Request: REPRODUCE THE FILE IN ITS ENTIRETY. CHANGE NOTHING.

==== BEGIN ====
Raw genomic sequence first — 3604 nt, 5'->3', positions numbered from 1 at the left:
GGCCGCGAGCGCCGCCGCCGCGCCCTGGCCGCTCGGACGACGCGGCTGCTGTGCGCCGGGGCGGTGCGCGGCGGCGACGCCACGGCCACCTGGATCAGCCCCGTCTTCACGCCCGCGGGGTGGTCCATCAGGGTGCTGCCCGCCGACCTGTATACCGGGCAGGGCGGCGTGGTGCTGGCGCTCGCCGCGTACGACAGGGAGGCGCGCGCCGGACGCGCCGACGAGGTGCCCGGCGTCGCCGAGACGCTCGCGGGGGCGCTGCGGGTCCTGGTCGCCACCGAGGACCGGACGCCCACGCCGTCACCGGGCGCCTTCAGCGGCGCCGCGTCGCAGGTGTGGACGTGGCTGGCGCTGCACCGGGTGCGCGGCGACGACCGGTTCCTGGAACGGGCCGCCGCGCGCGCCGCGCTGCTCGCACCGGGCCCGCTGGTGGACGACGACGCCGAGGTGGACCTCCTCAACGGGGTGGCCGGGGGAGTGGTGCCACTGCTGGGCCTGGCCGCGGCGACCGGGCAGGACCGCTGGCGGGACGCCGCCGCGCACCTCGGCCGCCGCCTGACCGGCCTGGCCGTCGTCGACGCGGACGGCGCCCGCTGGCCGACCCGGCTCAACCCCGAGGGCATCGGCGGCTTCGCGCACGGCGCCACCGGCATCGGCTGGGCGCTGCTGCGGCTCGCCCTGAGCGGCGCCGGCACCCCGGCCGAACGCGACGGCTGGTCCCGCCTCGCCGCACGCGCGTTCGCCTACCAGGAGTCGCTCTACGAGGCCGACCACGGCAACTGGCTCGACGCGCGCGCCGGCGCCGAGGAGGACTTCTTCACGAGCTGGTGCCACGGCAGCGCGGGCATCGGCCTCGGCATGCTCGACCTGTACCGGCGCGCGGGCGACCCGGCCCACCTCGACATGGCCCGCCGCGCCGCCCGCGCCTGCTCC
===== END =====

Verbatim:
Raw genomic sequence first — 3604 nt, 5'->3', positions numbered from 1 at the left:
GGCCGCGAGCGCCGCCGCCGCGCCCTGGCCGCTCGGACGACGCGGCTGCTGTGCGCCGGGGCGGTGCGCGGCGGCGACGCCACGGCCACCTGGATCAGCCCCGTCTTCACGCCCGCGGGGTGGTCCATCAGGGTGCTGCCCGCCGACCTGTATACCGGGCAGGGCGGCGTGGTGCTGGCGCTCGCCGCGTACGACAGGGAGGCGCGCGCCGGACGCGCCGACGAGGTGCCCGGCGTCGCCGAGACGCTCGCGGGGGCGCTGCGGGTCCTGGTCGCCACCGAGGACCGGACGCCCACGCCGTCACCGGGCGCCTTCAGCGGCGCCGCGTCGCAGGTGTGGACGTGGCTGGCGCTGCACCGGGTGCGCGGCGACGACCGGTTCCTGGAACGGGCCGCCGCGCGCGCCGCGCTGCTCGCACCGGGCCCGCTGGTGGACGACGACGCCGAGGTGGACCTCCTCAACGGGGTGGCCGGGGGAGTGGTGCCACTGCTGGGCCTGGCCGCGGCGACCGGGCAGGACCGCTGGCGGGACGCCGCCGCGCACCTCGGCCGCCGCCTGACCGGCCTGGCCGTCGTCGACGCGGACGGCGCCCGCTGGCCGACCCGGCTCAACCCCGAGGGCATCGGCGGCTTCGCGCACGGCGCCACCGGCATCGGCTGGGCGCTGCTGCGGCTCGCCCTGAGCGGCGCCGGCACCCCGGCCGAACGCGACGGCTGGTCCCGCCTCGCCGCACGCGCGTTCGCCTACCAGGAGTCGCTCTACGAGGCCGACCACGGCAACTGGCTCGACGCGCGCGCCGGCGCCGAGGAGGACTTCTTCACGAGCTGGTGCCACGGCAGCGCGGGCATCGGCCTCGGCATGCTCGACCTGTACCGGCGCGCGGGCGACCCGGCCCACCTCGACATGGCCCGCCGCGCCGCCCGCGCCTGCTCC